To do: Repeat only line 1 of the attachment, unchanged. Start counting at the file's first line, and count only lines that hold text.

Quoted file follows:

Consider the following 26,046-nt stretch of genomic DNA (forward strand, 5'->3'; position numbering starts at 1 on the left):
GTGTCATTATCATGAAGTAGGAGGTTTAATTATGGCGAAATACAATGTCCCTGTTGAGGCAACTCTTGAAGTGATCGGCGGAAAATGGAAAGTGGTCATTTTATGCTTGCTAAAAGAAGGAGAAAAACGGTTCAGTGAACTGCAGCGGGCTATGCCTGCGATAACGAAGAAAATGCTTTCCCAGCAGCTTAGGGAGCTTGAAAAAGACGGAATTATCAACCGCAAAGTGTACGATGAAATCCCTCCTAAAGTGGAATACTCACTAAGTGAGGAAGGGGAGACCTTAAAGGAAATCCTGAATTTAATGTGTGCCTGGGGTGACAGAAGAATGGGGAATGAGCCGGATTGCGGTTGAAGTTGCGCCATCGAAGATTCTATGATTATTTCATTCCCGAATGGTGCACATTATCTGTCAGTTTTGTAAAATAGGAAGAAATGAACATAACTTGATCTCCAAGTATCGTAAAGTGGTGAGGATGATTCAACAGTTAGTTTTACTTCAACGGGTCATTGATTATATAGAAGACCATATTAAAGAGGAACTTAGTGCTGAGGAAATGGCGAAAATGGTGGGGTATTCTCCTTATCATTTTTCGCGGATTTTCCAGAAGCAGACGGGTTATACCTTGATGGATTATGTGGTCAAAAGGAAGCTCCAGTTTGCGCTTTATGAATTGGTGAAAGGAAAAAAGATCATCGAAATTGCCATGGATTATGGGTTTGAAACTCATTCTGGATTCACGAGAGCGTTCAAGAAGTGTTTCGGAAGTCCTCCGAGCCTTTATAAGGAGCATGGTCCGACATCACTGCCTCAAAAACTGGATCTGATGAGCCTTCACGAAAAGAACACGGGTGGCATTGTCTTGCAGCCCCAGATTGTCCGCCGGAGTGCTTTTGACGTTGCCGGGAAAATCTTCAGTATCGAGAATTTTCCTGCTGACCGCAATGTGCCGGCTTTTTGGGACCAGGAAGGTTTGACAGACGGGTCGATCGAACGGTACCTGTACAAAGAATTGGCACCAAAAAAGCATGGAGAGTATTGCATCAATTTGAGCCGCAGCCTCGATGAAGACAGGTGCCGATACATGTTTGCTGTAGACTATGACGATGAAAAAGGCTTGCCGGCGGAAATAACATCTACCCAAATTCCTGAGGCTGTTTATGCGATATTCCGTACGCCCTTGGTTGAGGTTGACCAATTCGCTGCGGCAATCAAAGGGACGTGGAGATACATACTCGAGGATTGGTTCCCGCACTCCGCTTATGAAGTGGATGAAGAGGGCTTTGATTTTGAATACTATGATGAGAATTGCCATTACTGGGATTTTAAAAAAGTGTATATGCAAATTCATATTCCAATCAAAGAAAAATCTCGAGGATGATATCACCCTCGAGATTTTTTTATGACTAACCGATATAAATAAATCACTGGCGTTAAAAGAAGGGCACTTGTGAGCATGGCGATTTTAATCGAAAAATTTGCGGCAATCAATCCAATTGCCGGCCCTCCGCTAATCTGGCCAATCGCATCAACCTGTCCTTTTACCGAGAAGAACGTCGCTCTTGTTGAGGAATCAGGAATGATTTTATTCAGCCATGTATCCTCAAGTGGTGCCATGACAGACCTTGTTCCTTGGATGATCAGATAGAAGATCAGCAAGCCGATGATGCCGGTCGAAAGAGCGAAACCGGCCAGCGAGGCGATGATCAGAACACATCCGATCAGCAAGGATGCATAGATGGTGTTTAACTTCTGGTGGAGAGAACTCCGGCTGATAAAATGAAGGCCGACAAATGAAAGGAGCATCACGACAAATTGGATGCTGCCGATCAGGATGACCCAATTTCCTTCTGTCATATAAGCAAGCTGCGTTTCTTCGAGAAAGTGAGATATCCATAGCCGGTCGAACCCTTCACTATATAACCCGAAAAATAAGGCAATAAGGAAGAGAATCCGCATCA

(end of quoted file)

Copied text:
Consider the following 26,046-nt stretch of genomic DNA (forward strand, 5'->3'; position numbering starts at 1 on the left):